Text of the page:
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Her: A failed romance or an approaching reality?

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The dramatic content of the film effectively isolates the viewers

Her makes for an interesting film, but fails as a romance (Photo Public domain)

Her makes for an interesting film, but fails as a romance
(Photo Public domain)

When Siri first came out, people were delighted to find an extra feature to keep them busy and make use of their phone. Some hurled insults at her, other complemented her and the rest just used her to organise their appointments and tasks. Now there was another person to talk to, 24 hours a day— a fictitious one, but still, another voice around the house. So when the film Her first came out in 2013, its premise was not that surprising. Shown in a special screening by Dina’s Hostel, the film poses questions that are very much relevant to our age.

The film’s director Spike Jonze wants people to think of it as a romance between a man and a woman, rather than a weird concept of a lonely person falling for an operating system. He wants viewers to count the OS Samantha (voiced by Scarlett Johansson) as a person with feelings, thoughts and even an existential crisis. However, the first impression of the film is of a sad man called Theodore (played by Joaquin Phoenix) who cannot face the world and instead hides behind his screen.

It is very hard to sympathise with Theodore or to even put yourself in his shoes, because falling for your OS seems like a ridiculous concept for a stable human being. However, the film is very well-made. It is set in a futuristic Los Angeles, which looks more like a busy neighbourhood in Beijing. Filming took place in both Shanghai and California to relay a busier city that is not drowned in technology, but rather supported by it. Viewers can rest assured that there are no silver leotards and clunky futuristic shoes in this film. Instead, the fashion is an amalgamation of the 1990s and 1980s. In addition, men wear high-waist trousers and greyish suits reminiscent of clothes witnessed during the rise of communism.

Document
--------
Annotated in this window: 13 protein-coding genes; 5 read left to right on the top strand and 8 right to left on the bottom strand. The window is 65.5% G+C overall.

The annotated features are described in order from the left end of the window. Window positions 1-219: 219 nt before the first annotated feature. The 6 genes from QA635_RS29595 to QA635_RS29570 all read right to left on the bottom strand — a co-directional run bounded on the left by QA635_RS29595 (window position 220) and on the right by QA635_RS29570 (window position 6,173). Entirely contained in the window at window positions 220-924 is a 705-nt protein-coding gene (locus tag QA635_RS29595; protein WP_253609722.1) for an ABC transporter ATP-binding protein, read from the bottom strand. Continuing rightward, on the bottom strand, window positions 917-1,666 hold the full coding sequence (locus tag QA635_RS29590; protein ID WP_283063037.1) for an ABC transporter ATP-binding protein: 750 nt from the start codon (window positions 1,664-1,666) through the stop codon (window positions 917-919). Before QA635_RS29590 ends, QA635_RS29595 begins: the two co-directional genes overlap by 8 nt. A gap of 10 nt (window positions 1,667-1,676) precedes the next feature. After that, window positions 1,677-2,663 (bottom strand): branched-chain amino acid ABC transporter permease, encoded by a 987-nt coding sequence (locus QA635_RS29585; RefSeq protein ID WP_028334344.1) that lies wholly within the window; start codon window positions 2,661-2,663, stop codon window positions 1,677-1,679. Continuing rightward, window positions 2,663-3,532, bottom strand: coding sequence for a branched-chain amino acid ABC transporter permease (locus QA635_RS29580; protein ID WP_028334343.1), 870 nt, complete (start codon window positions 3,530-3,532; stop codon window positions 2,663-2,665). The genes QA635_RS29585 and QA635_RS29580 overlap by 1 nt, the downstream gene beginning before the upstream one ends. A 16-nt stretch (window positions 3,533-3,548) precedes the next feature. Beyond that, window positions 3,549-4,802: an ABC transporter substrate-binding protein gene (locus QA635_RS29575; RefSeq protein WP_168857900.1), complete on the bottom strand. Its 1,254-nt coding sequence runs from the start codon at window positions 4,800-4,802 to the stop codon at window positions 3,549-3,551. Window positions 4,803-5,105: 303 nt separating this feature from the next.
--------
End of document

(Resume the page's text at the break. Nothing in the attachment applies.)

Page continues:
Jonze was successful in creating a believable future. However, to call it a romance is quite a stretch. Theodore obviously suffers from psychological issues that compel him to seek out a gimmick that agrees with everything he says rather than a normal human being who would put up a fight. The film fails in making viewers relate to the character, but instead, they watch this delusional man become jealous when his OS talks to other people or fictional characters simulated by computers. Hence, the film succeeds in isolating the viewers, and we end up feeling awkward as we watch the train wreck that is Theodore’s life.

That being said, the film makes for an interesting subject, especially that Google’s Director of Engineering Ray Kurzweil issued a statement saying that Artificial Intelligence dating will be a reality by 2029. This sad, pathetic fictional character may be a hint of things to come for many humans in the future.


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